Pair programming: supporting agile practice

In my blog post a few weeks ago, I said that future posts would include some of the supporting practices (outwith the Scrum framework) that we can use from our agile toolbox.

When I first discovered agile and then introduced it to my team in 2008, pair programming was one of the first practices we adopted.

What is pair programming?

As the name suggests, pair programming involves two developers sitting side by side working together on the same code. Two developers means two brains working on the same problem. One developer ‘drives’ while the other ‘navigates’.

As Shore and Warden say in The Art of Agile Development (O’Reilly, 2008), “together, the driver and navigator create higher-quality work more quickly than either could produce on their own.”

How to pair program

Practically, the driver has control of the keyboard and mouse and writes the code while the navigator’s job is to think: think about what the driver is writing, think about what is coming up next, think about how this piece of code fits in with the overall design.

Coding happens through conversation. Collaborate, don’t criticise.

Swap over when you need a fresh perspective or when the driver gets tired. Make sure you swap several times a day. The following day pair with someone else.

In my experience, it’s best to allow developers to choose their own partners. Over time try to ensure that everyone has a chance to pair with everyone else. This helps the team bond, share knowledge and ‘up-skill’ everyone.

Pair programming can be fun, you get different perspectives, you share ideas, you learn from one another and with two brains working on the same problem it can help you get past roadblocks more quickly.

What to expect

I remember when I first started pair programming. I felt exposed and self-conscious. I didn’t want to make mistakes… no, that’s not true, I knew I would make mistakes, I didn’t want to feel judged for making those mistakes. I often felt that the navigator saw solutions and errors quicker than I did—but that’s okay, that’s their role: to think ahead.

But we stuck with it. We worked through the discomfort and awkwardness because we saw the value in our working and thinking together. Over time it began to feel normal and the natural thing to do. As the team grew it became the norm and every user story was coded together.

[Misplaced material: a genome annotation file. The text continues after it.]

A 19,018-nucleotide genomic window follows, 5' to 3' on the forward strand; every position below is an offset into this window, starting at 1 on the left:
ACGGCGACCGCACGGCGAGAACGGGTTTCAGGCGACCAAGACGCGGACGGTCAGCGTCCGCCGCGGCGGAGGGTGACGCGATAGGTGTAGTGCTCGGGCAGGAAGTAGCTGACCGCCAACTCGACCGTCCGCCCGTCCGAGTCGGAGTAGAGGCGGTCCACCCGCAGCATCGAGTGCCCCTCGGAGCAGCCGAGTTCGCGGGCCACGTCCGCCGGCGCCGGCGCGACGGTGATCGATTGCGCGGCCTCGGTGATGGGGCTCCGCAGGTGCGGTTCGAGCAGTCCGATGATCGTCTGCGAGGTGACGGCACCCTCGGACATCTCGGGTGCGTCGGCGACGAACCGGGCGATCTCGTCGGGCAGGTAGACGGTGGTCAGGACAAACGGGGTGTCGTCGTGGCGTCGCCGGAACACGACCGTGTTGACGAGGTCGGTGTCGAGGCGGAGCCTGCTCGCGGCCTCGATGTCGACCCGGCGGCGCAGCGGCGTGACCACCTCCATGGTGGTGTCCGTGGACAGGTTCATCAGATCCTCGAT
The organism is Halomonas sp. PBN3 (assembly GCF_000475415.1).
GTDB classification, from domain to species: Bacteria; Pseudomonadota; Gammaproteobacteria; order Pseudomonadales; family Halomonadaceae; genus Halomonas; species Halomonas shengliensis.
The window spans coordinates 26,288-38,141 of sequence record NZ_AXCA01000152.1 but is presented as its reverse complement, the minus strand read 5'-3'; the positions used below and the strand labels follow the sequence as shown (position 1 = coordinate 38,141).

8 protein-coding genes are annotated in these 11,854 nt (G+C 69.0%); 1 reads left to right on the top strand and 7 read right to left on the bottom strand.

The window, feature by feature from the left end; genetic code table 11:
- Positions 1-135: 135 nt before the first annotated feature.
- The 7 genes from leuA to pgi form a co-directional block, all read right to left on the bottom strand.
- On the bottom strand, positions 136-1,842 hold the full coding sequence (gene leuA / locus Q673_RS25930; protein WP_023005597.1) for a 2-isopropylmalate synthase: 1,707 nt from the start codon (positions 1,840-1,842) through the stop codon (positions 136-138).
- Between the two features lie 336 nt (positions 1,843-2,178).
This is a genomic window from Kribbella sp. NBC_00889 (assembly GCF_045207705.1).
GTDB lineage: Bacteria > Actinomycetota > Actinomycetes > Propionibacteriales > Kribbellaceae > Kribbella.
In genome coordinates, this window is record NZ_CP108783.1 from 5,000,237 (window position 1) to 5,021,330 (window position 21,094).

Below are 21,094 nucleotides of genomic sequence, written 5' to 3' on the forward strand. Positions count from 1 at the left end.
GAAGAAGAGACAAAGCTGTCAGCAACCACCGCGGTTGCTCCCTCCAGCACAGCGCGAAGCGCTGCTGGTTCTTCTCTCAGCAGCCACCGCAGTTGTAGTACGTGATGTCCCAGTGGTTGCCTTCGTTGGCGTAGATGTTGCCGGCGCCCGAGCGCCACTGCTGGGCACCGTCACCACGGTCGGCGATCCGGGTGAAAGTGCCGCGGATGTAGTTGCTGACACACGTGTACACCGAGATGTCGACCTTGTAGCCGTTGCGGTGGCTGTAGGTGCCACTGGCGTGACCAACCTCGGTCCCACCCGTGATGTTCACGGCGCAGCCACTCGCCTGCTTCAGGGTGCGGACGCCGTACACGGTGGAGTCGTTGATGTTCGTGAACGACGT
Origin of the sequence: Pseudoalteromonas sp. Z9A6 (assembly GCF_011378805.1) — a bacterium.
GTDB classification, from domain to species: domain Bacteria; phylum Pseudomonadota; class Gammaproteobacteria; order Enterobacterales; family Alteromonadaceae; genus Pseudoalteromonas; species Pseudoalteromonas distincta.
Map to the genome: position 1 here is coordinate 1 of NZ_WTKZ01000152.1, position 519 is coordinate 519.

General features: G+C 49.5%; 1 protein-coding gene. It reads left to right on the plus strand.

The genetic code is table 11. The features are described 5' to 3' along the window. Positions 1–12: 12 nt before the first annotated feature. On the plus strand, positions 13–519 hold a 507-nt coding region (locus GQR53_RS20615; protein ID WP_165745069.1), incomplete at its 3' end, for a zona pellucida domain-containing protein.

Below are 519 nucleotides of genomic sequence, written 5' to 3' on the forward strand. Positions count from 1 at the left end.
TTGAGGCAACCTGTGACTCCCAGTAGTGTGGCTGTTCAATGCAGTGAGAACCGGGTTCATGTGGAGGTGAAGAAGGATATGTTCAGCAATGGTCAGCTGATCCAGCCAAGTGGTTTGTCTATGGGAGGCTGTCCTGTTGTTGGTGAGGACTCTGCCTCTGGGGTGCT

Sometimes we found that we needed to pair with non-developers to solve the problems before us. We would pair (or sometimes triple or mob) with designers, content writers, business ambassadors. And we adapted this approach to almost everything we did: pair programming, pair designing, pair content-writing, pair project management, pair business analysis.

As agile practices go, pair programming is among the best and most useful for producing quality, peer-reviewed code. It was also great fun with a lot of laughter and creative ideas.

What is your experience?

Is pair programming something you’ve done? What has been your experience? What have you found helpful? What did you find difficult; how did you overcome these obstacles?

Is pair programming something you could try in your own teams? If so, choose something that you will need to maintain (including test scripts) and take it from there. Leave a comment and let us know how you get on.

Originally published on my work internal blog.

Published by

Gareth Saunders

I’m Gareth J M Saunders, 52 years old, 6′ 4″, father of 3 boys (including twins). Enneagram type FOUR and introvert (INFP), I am a non-stipendiary priest in the Scottish Episcopal Church, I sing with the NYCGB alumni choir, play guitar, play mahjong, write, draw and laugh… Scrum master at Safeguard Global; latterly at Sky and Vision/Cegedim. Former web architect and agile project manager at the University of St Andrews and previously warden at Agnes Blackadder Hall.

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